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Spotify makes audiobooks free to paid subscribers

Spotify premium users will see their accounts get access to a maximum of 15 listening hours for audiobooks on a monthly basis, the company revealed Tuesday.

Spotify plans to offer subscribers up to 15 hours of free audiobooks each month, an attempt to better compete with rival Audible and find a path to profitability.

The streaming company said Tuesday that it would make a selection of more than 150,000 titles available to premium users as part of their existing subscriptions in the U.K. and Australia and expand the program to U.S. listeners later this winter. Among the audiobooks it plans to make available are bestsellers such as Jennette McCurdy’s memoir, "I’m Glad My Mom Died," and award-winners such as Min Jin Lee’s novel "Pachinko." 

Spotify said it aims to expand the audiobook market, create a better user experience than existing platforms and make its subscriptions more valuable to users by offering audiobooks alongside its extensive music and podcast catalogs. The Wall Street Journal earlier reported that Spotify was in talks with publishers to introduce the offering.


Spotify, which first moved beyond nonmusic content with podcasts, wants to become the singular destination for all things audio. It learned with podcasts that forays into fast-evolving formats can be risky and expensive.

It is betting that offering audiobooks—initially at no additional cost—will convince subscribers to stick around longer. Amazon’s Audible is among the largest audiobook platforms.

"We know that by adding more value into our ecosystem it’s a better proposition for our users and subscribers," said Spotify finance chief Paul Vogel. 

Under the new offering, Spotify premium users will be able to listen to up to 15 hours a month as part of their existing subscription, and can purchase 10 more listening hours for $10.99 if they exceed that allotment. 

Spotify has signed agreements with all five major publishers, including Penguin Random House and Simon & Schuster, as well as hundreds of independent publishers. It said it expects to consistently have more than 70% of the top bestselling titles available. 

Spotify subscribers will be able to divide up their listening allotment across several titles simultaneously. Depending on their arrangement with Spotify, publishers and authors will be paid based on either the percentage of a book that users listen to or the number of hours they spend listening.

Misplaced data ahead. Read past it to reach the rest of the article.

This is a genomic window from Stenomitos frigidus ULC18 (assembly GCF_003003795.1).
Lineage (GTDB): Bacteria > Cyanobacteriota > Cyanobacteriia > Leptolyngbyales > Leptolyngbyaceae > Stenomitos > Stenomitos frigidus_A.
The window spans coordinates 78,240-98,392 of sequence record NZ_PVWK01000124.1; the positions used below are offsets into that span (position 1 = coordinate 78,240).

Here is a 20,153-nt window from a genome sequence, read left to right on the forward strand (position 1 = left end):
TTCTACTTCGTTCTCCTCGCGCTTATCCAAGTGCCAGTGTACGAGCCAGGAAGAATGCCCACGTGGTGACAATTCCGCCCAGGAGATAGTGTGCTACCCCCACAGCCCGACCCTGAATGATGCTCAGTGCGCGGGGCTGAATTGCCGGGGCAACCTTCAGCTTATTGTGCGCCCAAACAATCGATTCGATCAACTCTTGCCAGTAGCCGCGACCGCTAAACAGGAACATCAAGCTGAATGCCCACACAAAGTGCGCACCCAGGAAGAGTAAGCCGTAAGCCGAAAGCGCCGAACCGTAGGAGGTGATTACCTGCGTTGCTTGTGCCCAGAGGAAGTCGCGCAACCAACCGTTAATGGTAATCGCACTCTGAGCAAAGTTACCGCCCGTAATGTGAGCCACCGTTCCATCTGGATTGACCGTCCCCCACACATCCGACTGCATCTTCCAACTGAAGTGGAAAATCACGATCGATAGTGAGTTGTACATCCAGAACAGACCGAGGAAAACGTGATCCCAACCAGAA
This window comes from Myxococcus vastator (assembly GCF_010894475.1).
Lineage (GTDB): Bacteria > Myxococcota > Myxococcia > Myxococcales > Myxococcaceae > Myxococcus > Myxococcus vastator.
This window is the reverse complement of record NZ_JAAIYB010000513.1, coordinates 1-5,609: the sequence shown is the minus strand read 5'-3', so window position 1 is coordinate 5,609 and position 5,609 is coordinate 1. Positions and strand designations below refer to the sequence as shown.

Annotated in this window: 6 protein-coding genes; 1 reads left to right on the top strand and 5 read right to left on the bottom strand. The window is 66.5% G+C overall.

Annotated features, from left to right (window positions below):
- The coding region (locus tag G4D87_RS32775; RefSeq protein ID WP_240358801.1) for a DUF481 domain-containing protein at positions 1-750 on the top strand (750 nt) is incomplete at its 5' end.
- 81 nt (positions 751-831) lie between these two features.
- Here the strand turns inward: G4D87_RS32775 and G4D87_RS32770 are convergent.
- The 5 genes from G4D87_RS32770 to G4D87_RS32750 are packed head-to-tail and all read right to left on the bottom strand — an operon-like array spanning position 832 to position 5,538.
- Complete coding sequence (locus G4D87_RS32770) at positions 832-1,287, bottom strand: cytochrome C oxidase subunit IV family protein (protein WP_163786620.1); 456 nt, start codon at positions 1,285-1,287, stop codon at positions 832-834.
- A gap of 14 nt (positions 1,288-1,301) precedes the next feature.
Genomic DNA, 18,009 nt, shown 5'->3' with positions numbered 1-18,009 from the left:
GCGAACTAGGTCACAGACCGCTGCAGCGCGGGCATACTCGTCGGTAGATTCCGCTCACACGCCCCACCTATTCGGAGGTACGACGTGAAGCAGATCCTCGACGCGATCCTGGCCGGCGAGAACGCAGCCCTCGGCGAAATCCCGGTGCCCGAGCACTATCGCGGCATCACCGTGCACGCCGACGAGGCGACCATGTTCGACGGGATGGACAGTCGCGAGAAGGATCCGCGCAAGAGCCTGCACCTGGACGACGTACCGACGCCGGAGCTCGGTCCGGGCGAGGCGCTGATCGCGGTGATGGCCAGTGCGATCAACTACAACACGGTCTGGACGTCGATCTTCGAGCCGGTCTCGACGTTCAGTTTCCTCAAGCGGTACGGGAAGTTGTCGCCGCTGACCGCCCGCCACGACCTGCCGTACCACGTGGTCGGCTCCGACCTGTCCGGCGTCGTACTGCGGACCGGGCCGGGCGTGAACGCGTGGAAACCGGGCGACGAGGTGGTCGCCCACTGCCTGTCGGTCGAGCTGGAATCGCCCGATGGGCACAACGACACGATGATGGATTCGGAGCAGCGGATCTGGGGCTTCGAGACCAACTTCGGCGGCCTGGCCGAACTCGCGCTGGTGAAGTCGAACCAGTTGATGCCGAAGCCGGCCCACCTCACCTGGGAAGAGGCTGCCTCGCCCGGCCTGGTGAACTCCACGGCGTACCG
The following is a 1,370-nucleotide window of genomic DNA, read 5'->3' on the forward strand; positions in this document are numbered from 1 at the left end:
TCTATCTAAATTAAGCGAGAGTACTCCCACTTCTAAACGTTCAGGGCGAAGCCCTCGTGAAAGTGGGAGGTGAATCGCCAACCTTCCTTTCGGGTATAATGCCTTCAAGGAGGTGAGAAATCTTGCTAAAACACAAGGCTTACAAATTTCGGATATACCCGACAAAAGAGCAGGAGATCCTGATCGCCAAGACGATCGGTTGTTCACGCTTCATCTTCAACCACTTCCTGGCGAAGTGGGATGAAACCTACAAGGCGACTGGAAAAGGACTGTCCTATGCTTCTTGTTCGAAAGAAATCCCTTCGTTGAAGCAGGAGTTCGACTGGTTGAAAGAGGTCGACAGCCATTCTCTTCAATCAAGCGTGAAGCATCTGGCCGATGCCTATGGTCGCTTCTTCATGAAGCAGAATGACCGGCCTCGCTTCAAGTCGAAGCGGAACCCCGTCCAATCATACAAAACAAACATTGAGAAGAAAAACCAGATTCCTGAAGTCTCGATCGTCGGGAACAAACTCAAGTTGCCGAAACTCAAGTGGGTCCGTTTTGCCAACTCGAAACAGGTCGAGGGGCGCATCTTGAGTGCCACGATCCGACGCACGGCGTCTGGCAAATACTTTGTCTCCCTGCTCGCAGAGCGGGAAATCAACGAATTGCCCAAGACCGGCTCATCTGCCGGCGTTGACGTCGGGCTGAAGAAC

Spotify entered the audiobook business a year ago, initially offering a catalog of more than 300,000 titles from independent authors and major publishers on a pay-per-download basis. Vogel said the company learned from that a-la-carte strategy that when users listen to audiobooks, they spend more time on the service. 


Chief Executive Daniel Ek has said Apple’s App Store policies have hampered the rollout of Spotify’s initial audiobook offering. Spotify directs users to make purchases through a web browser instead of inside the app, to avoid Apple’s 30% commission. App-store policies have been a point of contention between the two companies for years.

For publishers and authors, Spotify represents another major platform beyond market leader Audible to not only distribute audiobooks but also find potential new listeners. Spotify has 220 million subscribers across the globe—including younger audiences that haven’t been as exposed to audiobooks as older generations, Vogel said.

"I’ve always seen growth when there is choice for consumers," said Chantal Restivo-Alessi, chief digital officer for HarperCollins. "This gives us another avenue for discovery, which may result in audiobook consumption but may also result in book sales."

Restivo-Alessi, who is also CEO of international foreign language at the publisher, said she had seen the appetite for and success of audiobooks in Germany for many years, and always thought there would be a broader opportunity in the medium for Spotify. HarperCollins, like The Wall Street Journal, is owned by News Corp.


Spotify in July said it would raise the price of its premium individual plans in major markets around the world for the first time, by $1, to $10.99 a month. Analysts and music and audio executives anticipate further increases on the horizon, especially as Spotify sweetens what is offered. 

"Podcasting is a bigger business now than when we weren’t a part of it," Vogel said. "We think we can do the same thing with audiobooks."

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